With a steady increase in COVID-related hospitalizations at Guam Memorial Hospital, GMH’s long-time nursing shortage has been thrust into the spotlight.
“Challenging”… that’s how GMH administrator Lillian Perez-Posadas describes the nursing situation at GMH as the island’s designated COVID-hospital continues to fight the uphill battle of more virus-related admissions.
But the hospital’s administrator says it’s not just COVID-patients, nursing shortages are affecting very department at GMH.
And even with some 50 off-island traveling nurse staff supporting the hospital, local nurses leaving is exacerbating the shortage.
“Some have quit, some have gone off-island, some have transferred to another government agency or even a private clinic. And then those who were ready to retire decided to retire,” Perez-Posadas said.
She says out of their 300-some nursing staff, 22 have left GMH since the pandemic began in March.
Perez-Posadas says GMH is continuously trying to recruit and retain nurses, including working with the UOG program.
“Many of them are still graduate nurses, they have that permit to work as a graduate nurse and they have to work with a seasoned nurse. Of the 14, 5 of them have passed the NCLEX exam. So, that’s good news. They’re now official staff nurses,” Perez-Posadas said.
As for long term solutions to the issue, there is one major hurdle — THE PAY!
“Hawaii and California are who we lose a lot of our nurses to…they’re paying $45 or $50-something per hour for nurses. We’re not anywhere near that!” Perez-Posadas said.
Perez-Posadas says entry-level nurses on Guam make $17 per hour and someone with 2 years experience and their bachelor’s degree, they’re getting $21.05 per hour.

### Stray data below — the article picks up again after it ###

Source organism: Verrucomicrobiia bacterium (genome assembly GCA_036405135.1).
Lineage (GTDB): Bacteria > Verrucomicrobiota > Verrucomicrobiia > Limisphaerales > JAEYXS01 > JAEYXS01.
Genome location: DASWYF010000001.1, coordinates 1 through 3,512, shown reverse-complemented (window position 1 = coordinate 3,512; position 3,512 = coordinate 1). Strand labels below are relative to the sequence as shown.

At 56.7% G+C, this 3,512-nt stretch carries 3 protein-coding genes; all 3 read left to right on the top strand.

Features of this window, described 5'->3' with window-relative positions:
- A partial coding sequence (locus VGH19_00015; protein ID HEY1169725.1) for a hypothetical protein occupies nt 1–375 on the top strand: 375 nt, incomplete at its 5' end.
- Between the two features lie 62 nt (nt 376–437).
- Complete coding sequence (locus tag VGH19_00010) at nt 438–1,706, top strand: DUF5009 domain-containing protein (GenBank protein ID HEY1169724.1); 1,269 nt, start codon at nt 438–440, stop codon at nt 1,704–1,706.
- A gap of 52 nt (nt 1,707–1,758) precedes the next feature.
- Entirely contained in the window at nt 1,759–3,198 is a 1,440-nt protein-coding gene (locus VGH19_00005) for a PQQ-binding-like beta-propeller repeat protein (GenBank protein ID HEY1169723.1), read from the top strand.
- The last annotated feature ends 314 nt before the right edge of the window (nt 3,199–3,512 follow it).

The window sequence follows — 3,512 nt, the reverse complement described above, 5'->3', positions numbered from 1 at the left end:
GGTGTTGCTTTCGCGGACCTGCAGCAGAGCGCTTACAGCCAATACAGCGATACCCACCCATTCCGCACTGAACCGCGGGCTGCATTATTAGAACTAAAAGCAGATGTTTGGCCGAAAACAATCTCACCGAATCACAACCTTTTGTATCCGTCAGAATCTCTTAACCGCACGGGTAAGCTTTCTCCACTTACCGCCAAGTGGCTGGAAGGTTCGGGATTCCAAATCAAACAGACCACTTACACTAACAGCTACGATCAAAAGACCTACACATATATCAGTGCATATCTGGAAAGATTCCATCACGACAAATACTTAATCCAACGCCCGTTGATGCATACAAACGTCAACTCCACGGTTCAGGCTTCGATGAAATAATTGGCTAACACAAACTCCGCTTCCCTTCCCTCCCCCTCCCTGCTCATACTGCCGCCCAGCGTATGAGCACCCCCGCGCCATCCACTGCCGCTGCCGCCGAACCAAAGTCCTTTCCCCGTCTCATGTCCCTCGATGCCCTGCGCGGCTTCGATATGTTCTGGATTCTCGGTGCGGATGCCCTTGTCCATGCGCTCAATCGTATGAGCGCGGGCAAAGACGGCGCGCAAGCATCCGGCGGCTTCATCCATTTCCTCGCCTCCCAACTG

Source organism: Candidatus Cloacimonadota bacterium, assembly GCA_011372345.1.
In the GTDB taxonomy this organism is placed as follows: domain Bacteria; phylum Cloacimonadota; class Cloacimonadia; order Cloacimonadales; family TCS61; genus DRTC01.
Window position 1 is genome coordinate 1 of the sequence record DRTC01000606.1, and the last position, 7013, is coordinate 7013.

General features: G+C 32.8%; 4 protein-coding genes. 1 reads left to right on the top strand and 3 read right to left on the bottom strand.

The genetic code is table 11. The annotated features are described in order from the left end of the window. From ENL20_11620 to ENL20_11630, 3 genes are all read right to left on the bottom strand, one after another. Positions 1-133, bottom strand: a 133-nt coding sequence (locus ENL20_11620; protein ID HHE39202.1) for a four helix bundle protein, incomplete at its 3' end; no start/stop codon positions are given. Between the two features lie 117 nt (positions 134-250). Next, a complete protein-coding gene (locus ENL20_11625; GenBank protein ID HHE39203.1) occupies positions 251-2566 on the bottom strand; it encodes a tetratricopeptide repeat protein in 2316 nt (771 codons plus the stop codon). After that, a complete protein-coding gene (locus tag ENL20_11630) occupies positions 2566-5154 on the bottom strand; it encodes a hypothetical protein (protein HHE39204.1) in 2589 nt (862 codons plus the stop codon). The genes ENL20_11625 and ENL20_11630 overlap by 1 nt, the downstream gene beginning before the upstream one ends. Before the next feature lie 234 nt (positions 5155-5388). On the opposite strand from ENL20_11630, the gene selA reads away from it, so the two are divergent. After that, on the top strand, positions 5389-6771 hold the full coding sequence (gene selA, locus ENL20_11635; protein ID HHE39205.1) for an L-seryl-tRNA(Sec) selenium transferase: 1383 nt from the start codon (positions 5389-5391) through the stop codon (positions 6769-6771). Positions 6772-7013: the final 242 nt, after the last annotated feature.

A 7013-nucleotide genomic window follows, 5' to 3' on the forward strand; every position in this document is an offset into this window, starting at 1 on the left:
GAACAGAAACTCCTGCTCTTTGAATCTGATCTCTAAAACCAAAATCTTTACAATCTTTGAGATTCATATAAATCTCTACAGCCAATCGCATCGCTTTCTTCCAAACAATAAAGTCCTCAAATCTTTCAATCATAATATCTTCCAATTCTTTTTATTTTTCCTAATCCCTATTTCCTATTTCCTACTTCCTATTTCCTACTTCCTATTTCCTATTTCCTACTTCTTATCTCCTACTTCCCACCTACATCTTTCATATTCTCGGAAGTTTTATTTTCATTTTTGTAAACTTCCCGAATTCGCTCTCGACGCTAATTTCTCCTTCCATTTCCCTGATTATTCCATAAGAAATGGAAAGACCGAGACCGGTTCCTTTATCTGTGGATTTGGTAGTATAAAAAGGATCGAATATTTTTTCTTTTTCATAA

She says they’ve been advocating for GovGuam to reevaluate nurse salaries on island and to acknowledge the difference in hospital nursing versus public health or school nurses.
“The pathophysiology that you need to know as a nurse? Everything! … as far as what’s going on medically with the patient, the laboratory results, what’s normal and not normal. As far as pharmaceuticals…knowing which medicines to administer and what dose. And then, being able to act very quickly as a patient’s condition changes,” the GMH administrator said.
Perez-Posadas says within the hospital itself they’ve put in place incentives and differential pay to try to keep people around.
While they continue trying to recruit nurses from abroad from places like the Philippines, she says that process has its own challenges too with immigration.
Ultimately, she says this is a local issue that has to be tackled from the ground up.
“From our perspective, we’re looking at starting at an early stage, like middle school or high school…really making the young people be more aware and see the profession of nursing as something they would like to aspire to become,” Perez-Posadas said.
She added: “(I’d like) For the young people to have an interest in becoming a nurse. Pursue that track because it’s a guaranteed job.”